If at first you don’t succeed, the saying goes, try, try again. Toys “R” Us is back in business after filing bankruptcy in 2017. This time, the former toy giant is peddling playtime over playthings.
In New Jersey, eight-year-old Jaelyn Farrell climbs a tree fort, plays in fake sand, and pushes a toy car. She isn’t at a playground. She’s at the mall—inside a new Toys “R” Us.
The store “has cool stuff,” says Jaelyn. “Little kids, or big kids like my age, can play in here.”
The Bible’s advice in 1 Thessalonians 5:21 probably isn’t referring to toys or playtime. Still, it makes for a good life principle: “Test everything; hold fast what is good.” And it’s the base idea for a new generation of toy stores competing for the multi-million-dollar U.S. toy market.
This past holiday season, the Toys “R” Us chain started over. The revamped brand wants to get kids playing—in hopes that parents will start buying again.
Today, Toys “R” Us has only two stores, one in New Jersey and another in Houston. It plans eight more in 2020.
The old Toys “R” Us had some fun events to attract kids, but toy stock was king. Boxes of dolls, trucks, blocks were stacked floor-to-ceiling. New stores are much smaller than the old ones. Employees unwrap toys for children to examine, and they emphasize hands-on experiences. For example, in the New Jersey store, kids shoot Nerf blasters. They sit in a circle for story time.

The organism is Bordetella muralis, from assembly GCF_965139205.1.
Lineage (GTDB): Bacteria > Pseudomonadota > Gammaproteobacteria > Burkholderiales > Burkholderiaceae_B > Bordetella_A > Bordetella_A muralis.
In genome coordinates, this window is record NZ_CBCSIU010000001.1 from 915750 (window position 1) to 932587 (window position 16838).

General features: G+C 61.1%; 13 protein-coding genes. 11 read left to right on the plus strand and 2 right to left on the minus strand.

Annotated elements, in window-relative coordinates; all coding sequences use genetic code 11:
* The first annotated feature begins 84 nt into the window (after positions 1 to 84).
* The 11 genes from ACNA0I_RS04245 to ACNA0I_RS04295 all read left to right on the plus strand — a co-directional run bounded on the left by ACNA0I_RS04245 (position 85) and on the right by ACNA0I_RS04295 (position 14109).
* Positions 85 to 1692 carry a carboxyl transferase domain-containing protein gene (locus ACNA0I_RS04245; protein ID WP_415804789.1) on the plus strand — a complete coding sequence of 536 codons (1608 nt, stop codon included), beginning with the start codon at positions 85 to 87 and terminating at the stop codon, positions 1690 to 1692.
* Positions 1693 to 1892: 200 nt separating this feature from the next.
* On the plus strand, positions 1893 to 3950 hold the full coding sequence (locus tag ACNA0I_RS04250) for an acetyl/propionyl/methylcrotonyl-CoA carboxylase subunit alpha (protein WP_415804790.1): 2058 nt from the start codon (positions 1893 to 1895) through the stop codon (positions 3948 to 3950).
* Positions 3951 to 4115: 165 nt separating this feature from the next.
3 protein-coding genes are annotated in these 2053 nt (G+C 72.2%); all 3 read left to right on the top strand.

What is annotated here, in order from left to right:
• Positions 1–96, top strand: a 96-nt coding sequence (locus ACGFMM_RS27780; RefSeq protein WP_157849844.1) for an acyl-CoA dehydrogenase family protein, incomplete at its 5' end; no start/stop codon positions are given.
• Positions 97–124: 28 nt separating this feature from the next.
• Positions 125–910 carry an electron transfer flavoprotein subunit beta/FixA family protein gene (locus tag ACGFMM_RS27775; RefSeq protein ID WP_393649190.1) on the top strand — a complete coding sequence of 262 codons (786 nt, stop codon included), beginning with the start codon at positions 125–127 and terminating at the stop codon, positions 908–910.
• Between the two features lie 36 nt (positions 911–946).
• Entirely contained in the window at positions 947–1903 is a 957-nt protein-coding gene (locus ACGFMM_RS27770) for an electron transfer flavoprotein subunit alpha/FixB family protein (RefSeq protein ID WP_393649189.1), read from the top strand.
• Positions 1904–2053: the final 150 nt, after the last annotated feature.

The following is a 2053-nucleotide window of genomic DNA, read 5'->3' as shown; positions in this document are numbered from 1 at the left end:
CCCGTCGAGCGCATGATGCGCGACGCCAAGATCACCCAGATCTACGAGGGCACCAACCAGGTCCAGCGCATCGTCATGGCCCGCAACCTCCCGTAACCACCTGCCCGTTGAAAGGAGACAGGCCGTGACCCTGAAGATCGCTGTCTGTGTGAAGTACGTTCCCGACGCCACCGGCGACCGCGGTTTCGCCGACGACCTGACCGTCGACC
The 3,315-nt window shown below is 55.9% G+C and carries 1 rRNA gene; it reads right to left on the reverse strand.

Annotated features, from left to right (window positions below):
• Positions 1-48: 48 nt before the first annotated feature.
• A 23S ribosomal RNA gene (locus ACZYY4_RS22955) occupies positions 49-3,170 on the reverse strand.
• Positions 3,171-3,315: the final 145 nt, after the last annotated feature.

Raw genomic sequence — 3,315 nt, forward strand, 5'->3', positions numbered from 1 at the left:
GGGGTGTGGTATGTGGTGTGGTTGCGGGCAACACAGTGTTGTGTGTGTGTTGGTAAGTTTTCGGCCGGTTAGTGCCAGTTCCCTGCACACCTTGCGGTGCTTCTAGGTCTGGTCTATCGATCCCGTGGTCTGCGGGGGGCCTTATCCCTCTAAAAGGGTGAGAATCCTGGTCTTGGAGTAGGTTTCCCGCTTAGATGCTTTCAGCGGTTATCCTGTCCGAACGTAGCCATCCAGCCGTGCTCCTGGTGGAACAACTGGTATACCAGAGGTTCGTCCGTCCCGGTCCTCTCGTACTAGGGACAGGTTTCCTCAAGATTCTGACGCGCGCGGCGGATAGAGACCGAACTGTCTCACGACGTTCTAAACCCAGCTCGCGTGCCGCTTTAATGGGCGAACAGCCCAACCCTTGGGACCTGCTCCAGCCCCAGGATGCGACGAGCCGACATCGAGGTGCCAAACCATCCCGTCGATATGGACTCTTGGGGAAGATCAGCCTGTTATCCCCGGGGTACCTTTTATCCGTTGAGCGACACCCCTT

Toys “R” Us isn’t alone in highlighting playtime. Another toy brand, FAO Schwarz, has brought back its famous floor piano. Kids skip and jump on giant keys to play tunes. It also added a toy grocery store. There, kids shop for artificial produce using small carts. There’s even a Barbie doll fashion parlor. Dolls get styled for $75 per session.
A new toy chain called Camp boasts a scooter racetrack and a room devoted to crafts and music.
Michael Goldstein, former CEO of Toys “R” Us, serves on the Camp board of directors. He knows toy buying has changed. He says, “We want people to come to our stores and have a [rewarding] experience.”
Elizabeth Sorio’s three-year-old twins played with robots while she shopped at the New Jersey Toys “R” Us. She enjoyed how the store let her kids try the toys.
Richard Barry heads Tru Kids Brands, the Toys “R” Us parent company. He sees experiences like the Sorios’ as key. “We sell toys,” he says, “but what the kids really want is play.”